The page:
Case: Wild goose chase in Ohio was a rewarding journey

Photo contributed by Larry Case / Hunters pose with Canada geese during an early season hunt in northern Ohio. The Canada goose population increase has been a problem around the shores of Lake Erie since the 1960s, and hunting is used to help reduce the number of these birds, which can cause environmental, agricultural and property damage.

I glanced over at Big Jim McConville and thought he looked like a coiled spring (albeit a really big coiled spring). We were both crouched in a brushy ditch with water above our ankles (this level changed later). Jim had a M3500 Stoeger shotgun clamped in his big mitts, and he was working his goose call profusely: E-yonk! E-Yonk! Yonk, yonk, yonk!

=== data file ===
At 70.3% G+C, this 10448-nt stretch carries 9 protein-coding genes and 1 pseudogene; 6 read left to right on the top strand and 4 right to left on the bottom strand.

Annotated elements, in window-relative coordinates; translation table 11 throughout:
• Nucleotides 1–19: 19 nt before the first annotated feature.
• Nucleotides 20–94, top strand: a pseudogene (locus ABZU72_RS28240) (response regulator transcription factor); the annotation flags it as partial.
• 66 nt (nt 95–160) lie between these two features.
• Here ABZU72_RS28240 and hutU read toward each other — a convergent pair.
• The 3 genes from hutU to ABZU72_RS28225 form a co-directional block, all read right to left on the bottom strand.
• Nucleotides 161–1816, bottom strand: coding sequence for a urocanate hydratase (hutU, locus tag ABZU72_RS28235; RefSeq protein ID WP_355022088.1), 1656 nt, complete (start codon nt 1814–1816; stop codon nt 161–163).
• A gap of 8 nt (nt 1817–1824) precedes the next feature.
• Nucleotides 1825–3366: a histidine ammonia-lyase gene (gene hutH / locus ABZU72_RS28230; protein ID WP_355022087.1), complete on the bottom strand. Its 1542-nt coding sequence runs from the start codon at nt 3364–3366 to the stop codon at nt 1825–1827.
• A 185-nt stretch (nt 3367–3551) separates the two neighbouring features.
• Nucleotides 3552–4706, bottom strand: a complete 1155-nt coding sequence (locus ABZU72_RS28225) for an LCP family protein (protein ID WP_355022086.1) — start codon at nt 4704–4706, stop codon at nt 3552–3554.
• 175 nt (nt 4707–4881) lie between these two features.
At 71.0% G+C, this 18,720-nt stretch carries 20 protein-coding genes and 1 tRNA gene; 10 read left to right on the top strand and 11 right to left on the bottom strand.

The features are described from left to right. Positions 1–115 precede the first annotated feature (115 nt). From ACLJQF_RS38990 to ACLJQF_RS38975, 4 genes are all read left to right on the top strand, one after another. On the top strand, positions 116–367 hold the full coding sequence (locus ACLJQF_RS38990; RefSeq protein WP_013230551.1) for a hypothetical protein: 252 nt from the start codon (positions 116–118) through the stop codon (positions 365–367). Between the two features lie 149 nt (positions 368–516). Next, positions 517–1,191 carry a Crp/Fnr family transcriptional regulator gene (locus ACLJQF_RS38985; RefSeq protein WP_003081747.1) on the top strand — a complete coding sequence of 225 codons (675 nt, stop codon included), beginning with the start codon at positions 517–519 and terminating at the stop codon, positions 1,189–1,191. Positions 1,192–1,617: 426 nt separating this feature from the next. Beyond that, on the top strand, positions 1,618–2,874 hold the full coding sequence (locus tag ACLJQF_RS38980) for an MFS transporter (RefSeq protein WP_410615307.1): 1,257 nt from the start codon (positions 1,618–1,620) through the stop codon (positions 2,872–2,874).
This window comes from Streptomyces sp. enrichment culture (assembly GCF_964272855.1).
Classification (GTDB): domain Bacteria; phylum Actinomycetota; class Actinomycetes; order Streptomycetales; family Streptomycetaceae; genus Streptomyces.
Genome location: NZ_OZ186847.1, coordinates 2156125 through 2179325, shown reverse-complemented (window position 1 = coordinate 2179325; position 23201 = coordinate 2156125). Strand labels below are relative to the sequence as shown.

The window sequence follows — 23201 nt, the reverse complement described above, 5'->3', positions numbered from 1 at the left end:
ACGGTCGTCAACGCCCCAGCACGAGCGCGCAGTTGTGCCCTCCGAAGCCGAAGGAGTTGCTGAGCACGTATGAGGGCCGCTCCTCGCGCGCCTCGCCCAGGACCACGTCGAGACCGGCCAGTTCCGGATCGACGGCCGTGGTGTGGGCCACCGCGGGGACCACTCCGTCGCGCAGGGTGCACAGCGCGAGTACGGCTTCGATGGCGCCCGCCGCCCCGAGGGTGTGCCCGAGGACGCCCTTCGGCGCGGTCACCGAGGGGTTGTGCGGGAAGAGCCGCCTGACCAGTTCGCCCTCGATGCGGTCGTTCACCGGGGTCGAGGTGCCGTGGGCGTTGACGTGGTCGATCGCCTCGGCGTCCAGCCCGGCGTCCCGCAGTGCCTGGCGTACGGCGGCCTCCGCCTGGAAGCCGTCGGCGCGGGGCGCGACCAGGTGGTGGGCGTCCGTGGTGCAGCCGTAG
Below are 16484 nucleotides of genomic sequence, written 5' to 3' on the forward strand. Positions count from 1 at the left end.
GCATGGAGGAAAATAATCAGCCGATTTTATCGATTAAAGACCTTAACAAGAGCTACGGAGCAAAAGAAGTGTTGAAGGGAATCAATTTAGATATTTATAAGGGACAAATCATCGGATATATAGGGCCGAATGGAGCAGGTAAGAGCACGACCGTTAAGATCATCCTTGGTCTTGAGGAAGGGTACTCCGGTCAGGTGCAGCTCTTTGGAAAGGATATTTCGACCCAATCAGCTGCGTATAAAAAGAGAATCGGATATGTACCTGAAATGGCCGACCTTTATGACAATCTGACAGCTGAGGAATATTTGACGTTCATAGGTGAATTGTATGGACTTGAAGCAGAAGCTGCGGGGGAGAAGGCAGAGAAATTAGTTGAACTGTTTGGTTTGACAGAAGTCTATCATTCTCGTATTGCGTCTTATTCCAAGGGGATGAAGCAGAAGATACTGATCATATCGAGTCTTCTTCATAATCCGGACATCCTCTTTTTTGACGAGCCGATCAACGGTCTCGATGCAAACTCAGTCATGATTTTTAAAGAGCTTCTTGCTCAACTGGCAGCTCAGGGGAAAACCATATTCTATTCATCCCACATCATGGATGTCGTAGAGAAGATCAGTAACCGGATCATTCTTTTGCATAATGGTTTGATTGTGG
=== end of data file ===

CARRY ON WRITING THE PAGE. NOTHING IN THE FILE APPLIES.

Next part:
His plaintive calls must have sounded good to the gang of Canada geese about 400 yards out, because they turned slightly and came in our direction.

"They turned! Get down!" somebody to my left hissed.

It seemed a given that we all should do that, but we obeyed.

Now the geese were close, and you could hear the soft chatter in the flock. The tension of the eight or so gunners in our waterlogged blind was palpable, and you could almost hear it crackle like static electricity up and down the ditch.